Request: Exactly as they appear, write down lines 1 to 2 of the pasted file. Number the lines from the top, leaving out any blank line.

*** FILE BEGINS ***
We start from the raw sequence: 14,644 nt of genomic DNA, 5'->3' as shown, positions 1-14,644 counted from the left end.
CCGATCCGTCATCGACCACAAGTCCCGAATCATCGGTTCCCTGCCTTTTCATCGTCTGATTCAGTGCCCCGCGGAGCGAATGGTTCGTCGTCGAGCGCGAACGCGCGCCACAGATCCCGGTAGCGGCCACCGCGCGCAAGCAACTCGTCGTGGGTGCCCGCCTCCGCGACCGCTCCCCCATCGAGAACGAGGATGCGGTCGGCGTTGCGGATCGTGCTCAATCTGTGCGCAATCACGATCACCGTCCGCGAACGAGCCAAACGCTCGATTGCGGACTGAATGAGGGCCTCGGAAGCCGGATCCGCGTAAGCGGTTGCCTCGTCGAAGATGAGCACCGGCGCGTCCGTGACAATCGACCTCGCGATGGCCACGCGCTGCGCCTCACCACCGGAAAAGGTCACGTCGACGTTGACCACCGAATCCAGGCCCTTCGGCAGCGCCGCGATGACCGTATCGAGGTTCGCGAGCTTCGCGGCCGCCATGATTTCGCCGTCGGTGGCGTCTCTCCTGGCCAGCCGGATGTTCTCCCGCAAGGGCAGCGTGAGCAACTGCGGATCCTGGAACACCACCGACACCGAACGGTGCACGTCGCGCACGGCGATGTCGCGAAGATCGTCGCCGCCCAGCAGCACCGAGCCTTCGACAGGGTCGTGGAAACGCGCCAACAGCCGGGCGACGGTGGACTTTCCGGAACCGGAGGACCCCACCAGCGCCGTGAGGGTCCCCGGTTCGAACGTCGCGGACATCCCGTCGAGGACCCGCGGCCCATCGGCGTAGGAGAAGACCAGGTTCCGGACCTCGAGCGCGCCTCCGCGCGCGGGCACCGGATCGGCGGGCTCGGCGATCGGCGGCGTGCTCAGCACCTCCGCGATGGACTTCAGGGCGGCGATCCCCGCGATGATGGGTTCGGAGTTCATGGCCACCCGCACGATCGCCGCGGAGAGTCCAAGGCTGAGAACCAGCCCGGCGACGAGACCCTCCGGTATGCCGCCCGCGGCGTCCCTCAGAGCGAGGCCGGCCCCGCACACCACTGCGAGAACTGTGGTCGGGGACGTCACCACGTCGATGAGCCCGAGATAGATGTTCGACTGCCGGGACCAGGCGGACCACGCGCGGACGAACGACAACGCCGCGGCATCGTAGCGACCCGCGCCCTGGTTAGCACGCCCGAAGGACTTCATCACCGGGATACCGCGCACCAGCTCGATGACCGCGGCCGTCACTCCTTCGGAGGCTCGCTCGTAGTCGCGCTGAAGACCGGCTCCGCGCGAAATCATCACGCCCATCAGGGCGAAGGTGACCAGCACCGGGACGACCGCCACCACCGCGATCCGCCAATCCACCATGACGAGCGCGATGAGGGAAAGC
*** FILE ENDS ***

We start from the raw sequence: 14,644 nt of genomic DNA, 5'->3' as shown, positions 1-14,644 counted from the left end.
CCGATCCGTCATCGACCACAAGTCCCGAATCATCGGTTCCCTGCCTTTTCATCGTCTGATTCAGTGCCCCGCGGAGCGAATGGTTCGTCGTCGAGCGCGAACGCGCGCCACAGATCCCGGTAGCGGCCACCGCGCGCAAGCAACTCGTCGTGGGTGCCCGCCTCCGCGACCGCTCCCCCATCGAGAACGAGGATGCGGTCGGCGTTGCGGATCGTGCTCAATCTGTGCGCAATCACGATCACCGTCCGCGAACGAGCCAAACGCTCGATTGCGGACTGAATGAGGGCCTCGGAAGCCGGATCCGCGTAAGCGGTTGCCTCGTCGAAGATGAGCACCGGCGCGTCCGTGACAATCGACCTCGCGATGGCCACGCGCTGCGCCTCACCACCGGAAAAGGTCACGTCGACGTTGACCACCGAATCCAGGCCCTTCGGCAGCGCCGCGATGACCGTATCGAGGTTCGCGAGCTTCGCGGCCGCCATGATTTCGCCGTCGGTGGCGTCTCTCCTGGCCAGCCGGATGTTCTCCCGCAAGGGCAGCGTGAGCAACTGCGGATCCTGGAACACCACCGACACCGAACGGTGCACGTCGCGCACGGCGATGTCGCGAAGATCGTCGCCGCCCAGCAGCACCGAGCCTTCGACAGGGTCGTGGAAACGCGCCAACAGCCGGGCGACGGTGGACTTTCCGGAACCGGAGGACCCCACCAGCGCCGTGAGGGTCCCCGGTTCGAACGTCGCGGACATCCCGTCGAGGACCCGCGGCCCATCGGCGTAGGAGAAGACCAGGTTCCGGACCTCGAGCGCGCCTCCGCGCGCGGGCACCGGATCGGCGGGCTCGGCGATCGGCGGCGTGCTCAGCACCTCCGCGATGGACTTCAGGGCGGCGATCCCCGCGATGATGGGTTCGGAGTTCATGGCCACCCGCACGATCGCCGCGGAGAGTCCAAGGCTGAGAACCAGCCCGGCGACGAGACCCTCCGGTATGCCGCCCGCGGCGTCCCTCAGAGCGAGGCCGGCCCCGCACACCACTGCGAGAACTGTGGTCGGGGACGTCACCACGTCGATGAGCCCGAGATAGATGTTCGACTGCCGGGACCAGGCGGACCACGCGCGGACGAACGACAACGCCGCGGCATCGTAGCGACCCGCGCCCTGGTTAGCACGCCCGAAGGACTTCATCACCGGGATACCGCGCACCAGCTCGATGACCGCGGCCGTCACTCCTTCGGAGGCTCGCTCGTAGTCGCGCTGAAGACCGGCTCCGCGCGAAATCATCACGCCCATCAGGGCGAAGGTGACCAGCACCGGGACGACCGCCACCACCGCGATCCGCCAATCCACCATGACGAGCGCGATGAGGGAAAGC